If you’re not familiar with our love for third-party Twitter clients, then chances are that you’re pretty new around TNW. To say that TweetDeck is one of our favorites would be a huge understatement, but it’s fitting.
For quite some time, we’ve been waiting for TweetDeck to appear on the Android OS. Apparently, that wait is almost over. We got a first look, today, at the TweetDeck for Android that will be rolling out tomorrow, and we’ve gotta say that it’s pretty slick:
New York, are you ready?
We’re building Momentum: an all killer, no filler event this November.
We’re assured that new features are going to be coming out in nightly builds, but for now, here’s what’s missing:
- Improved mapping
- Better handling of mutliple Twitter accounts
- Better error message handling
- Video uploading
- Deeper Android integration
- Account removal
Beyond the missing parts, however, what you’ll find is a TweetDeck experience that you’re likely very familiar with, all on your phone.
By default, TweetDeck gives you a blended home column that is color-coded for the service the message comes from:
- Black – Twitter
- Dark Blue – Facebook
- Light Blue – Foursquare
- Dark Red – Google Buzz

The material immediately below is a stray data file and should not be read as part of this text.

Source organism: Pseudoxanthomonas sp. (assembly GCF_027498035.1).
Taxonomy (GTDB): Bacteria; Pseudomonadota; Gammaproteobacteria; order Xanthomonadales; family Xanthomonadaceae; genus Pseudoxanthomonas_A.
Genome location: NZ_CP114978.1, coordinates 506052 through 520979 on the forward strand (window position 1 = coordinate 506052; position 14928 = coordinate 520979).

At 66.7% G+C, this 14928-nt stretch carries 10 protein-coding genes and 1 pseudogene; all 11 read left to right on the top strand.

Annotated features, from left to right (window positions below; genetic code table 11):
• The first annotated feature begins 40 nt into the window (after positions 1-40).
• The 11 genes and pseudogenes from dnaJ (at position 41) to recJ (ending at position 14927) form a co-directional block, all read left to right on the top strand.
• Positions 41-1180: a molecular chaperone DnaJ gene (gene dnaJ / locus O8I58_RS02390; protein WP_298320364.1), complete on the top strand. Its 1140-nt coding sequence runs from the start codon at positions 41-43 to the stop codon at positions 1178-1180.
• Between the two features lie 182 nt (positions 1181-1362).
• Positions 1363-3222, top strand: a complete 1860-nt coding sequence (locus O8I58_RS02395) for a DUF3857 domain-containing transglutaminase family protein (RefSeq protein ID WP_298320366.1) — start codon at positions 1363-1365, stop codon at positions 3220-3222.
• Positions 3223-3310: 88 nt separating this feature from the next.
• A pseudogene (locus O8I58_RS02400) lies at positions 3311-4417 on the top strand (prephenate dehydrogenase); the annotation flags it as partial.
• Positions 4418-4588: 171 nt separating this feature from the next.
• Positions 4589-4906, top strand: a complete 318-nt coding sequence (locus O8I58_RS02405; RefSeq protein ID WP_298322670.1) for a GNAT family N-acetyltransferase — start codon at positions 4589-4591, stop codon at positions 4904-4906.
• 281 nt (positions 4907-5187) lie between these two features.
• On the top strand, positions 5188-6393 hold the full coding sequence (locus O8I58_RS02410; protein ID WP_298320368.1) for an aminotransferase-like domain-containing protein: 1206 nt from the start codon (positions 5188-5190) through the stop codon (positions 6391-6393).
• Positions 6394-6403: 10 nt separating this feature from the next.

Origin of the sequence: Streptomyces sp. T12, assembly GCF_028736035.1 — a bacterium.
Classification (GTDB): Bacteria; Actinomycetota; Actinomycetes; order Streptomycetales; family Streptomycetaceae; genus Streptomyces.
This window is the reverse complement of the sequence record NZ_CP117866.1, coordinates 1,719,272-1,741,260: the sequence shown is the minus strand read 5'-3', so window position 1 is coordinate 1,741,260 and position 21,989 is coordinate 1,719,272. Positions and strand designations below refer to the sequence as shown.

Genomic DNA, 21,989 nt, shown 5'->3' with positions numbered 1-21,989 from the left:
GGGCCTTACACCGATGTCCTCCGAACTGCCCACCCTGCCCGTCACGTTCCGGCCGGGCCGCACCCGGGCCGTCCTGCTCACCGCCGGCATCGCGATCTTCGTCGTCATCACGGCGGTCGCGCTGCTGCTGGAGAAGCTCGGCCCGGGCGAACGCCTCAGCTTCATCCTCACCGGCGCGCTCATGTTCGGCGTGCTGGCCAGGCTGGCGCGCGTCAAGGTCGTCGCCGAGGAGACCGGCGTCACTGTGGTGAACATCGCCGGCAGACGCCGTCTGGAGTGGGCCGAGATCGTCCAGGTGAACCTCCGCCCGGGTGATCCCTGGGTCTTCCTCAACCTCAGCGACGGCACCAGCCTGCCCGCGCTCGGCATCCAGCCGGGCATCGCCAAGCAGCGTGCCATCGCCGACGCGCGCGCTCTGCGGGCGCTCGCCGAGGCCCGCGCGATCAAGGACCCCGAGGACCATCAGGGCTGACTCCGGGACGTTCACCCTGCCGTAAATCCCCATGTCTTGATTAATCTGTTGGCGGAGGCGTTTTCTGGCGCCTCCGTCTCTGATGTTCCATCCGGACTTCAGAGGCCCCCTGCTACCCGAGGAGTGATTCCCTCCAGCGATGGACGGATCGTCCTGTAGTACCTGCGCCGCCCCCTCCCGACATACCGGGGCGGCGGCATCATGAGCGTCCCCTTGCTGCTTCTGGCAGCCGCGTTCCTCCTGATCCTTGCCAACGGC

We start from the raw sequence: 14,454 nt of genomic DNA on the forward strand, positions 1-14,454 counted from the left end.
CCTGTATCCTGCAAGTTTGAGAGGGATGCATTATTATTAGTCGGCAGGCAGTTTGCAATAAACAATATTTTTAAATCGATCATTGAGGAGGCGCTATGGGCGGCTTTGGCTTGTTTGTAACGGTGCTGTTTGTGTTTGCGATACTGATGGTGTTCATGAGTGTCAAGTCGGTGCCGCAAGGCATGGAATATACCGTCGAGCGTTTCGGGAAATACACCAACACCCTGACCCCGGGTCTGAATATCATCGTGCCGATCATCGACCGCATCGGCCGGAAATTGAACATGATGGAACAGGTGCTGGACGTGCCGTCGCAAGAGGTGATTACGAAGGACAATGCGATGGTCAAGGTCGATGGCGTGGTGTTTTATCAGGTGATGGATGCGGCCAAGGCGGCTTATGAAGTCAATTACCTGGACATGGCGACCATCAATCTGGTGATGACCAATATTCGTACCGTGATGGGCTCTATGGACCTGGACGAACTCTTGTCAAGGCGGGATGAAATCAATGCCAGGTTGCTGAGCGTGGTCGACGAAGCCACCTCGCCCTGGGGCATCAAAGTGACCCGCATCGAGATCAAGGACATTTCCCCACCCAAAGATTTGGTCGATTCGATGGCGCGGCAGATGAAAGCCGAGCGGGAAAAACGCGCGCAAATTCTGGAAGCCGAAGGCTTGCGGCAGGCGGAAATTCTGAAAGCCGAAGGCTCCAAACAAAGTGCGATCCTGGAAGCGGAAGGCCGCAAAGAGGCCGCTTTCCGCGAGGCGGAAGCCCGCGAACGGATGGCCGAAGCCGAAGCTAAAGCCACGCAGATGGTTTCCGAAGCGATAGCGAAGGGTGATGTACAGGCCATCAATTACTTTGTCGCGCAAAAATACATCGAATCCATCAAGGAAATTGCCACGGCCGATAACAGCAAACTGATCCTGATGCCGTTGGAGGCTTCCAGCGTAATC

While this is the default, you can choose to ad new columns to your liking. The Me column, however, is pretty handy. It gives you an overview of anything that contains activity from you, whether that’s a Twitter reply, Facebook comments or Buzz activity, it’s all in a single column.
Overall the look of TweetDeck for Android is clean and really minimalist. In fact, there aren’t even timestamps on Tweets. You’ll find a clock at the top of the screen that will tell you when a message hit, and it works across all columns.
Moving around and between columns is very clean without even a moment’s hesitation on my original Droid. I’m a big fan of the Home column mode on Mobile, and it actually might make me consider it on my office computer as well.
The detail view of each message is really handy, as well. Here’s what TweetDeck has to say:
In general, images, conversation, comments, attachments and geotags get decoded from Twitter, Facebook and Buzz updates and displayed below the update in the detail view. We’ve done this to provide a quick way to view all the cool content people are posting without having to dig deep with multiple clicks.
It really seems as if TweetDeck has come out full force with everything making sense. Contacts, Notifications, the Compose screen and even Maps all fall into place exactly where they feel like they should. Even while still in Beta, there aren’t any glaring omissions that we found. It will be really exciting, moving forward, to see how the application gets its finishing touches.
If you want to get in on the beta, make sure that you have a TweetDeck account. It takes little more than an email address and a few seconds of your time via the TweetDeck site.